Other intentional decisions in this vein include draping the Synod process in language and branding more consistent with corporate jargon than the Catholic faith; speaking about it in unnecessarily hyperbolic language, like Synod undersecretary Sister Nathalie Becquart has done when she insistently promotes the Synod as “the most important historical event since Vatican II”; promoting resources from heterodoxical groups like New Ways Ministry and the Women’s Ordination Conference on the official Synodal website; and speaking about the outcomes of the Synod, including blessings for same-sex relations and women’s ordination, before the diocesan process had even began.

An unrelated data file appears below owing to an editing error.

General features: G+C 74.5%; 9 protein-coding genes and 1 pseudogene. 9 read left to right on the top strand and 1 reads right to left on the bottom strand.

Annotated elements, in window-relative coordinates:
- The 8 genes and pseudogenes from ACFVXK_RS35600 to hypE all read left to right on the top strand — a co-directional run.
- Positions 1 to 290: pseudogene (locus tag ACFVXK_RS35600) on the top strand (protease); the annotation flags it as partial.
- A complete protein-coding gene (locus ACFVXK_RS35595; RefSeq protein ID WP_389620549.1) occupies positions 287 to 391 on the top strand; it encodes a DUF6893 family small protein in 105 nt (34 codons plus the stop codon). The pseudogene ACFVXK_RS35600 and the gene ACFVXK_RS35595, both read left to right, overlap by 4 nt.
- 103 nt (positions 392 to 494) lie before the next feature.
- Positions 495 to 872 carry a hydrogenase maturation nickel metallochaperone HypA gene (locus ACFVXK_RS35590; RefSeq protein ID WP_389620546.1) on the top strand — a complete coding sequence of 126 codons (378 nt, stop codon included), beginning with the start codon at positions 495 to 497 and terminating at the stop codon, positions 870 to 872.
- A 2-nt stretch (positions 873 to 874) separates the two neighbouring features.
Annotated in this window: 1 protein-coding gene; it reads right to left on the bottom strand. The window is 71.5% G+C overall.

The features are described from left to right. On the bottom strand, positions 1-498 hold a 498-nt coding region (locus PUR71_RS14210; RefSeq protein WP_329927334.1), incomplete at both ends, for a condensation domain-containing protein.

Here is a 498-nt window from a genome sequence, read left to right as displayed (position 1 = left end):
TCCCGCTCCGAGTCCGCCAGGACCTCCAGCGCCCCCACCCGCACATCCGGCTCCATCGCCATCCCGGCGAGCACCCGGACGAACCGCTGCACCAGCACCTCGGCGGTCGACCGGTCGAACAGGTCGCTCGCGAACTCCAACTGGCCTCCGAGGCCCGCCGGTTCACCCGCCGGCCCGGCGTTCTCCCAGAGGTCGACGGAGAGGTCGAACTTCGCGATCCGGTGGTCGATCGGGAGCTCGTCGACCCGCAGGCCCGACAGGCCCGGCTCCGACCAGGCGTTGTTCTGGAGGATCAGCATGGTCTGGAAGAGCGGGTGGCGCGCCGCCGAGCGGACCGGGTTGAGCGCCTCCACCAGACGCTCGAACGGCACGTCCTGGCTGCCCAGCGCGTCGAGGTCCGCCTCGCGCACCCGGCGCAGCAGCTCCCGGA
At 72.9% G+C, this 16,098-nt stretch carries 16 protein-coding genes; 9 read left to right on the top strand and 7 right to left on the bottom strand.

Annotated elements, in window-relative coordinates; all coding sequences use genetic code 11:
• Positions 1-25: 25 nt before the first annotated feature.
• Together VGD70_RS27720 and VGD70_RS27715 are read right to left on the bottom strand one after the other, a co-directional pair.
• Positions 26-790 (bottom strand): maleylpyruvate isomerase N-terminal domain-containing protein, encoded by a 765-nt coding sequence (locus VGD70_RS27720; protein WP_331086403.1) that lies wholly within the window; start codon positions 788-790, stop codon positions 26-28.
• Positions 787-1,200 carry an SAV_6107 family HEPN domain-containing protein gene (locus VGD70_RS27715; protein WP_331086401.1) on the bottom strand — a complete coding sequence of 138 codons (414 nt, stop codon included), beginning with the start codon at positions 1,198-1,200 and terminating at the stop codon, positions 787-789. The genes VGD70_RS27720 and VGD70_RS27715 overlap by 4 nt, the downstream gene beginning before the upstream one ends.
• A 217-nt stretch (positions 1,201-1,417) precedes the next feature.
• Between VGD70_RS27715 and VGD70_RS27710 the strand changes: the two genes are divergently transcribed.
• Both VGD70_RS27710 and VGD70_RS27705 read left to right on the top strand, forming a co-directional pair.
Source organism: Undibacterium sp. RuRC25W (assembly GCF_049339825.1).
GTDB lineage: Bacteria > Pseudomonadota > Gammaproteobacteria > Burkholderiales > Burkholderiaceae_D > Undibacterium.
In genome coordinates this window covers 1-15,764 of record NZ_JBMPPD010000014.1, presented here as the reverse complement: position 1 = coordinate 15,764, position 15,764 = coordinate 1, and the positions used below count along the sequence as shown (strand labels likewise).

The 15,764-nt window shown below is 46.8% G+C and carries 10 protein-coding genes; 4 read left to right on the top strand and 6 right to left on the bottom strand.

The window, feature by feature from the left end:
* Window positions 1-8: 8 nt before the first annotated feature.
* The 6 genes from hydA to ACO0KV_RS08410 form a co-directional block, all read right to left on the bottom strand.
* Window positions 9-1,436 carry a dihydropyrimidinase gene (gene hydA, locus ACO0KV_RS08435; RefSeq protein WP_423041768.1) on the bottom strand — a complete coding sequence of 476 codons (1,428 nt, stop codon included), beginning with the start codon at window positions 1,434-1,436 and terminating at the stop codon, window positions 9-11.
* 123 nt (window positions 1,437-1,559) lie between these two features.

Furthermore, when any of these confidence-undermining missteps have been pointed out to Synod personnel, there has been a tendency to downplay them and not take responsibility. For instance, when Register correspondent Edward Pentin asked Thierry Bonaventura, communications manager of the Synod of Bishops, why the image of the woman priest and Pride-shirt wearer was promoted by the Synod’s official social media channels, and whether it could be construed as promoting women’s ordination or changes to the Church’s teaching on sexaulity, Bonaventura effectively gave a non-answer: “I think the text on the post already explains the aim of that post: not only written texts but also artwork [was included in Synod reports].” But couldn’t the Synod have indicated this without posting an image that seems to promote heterodoxy?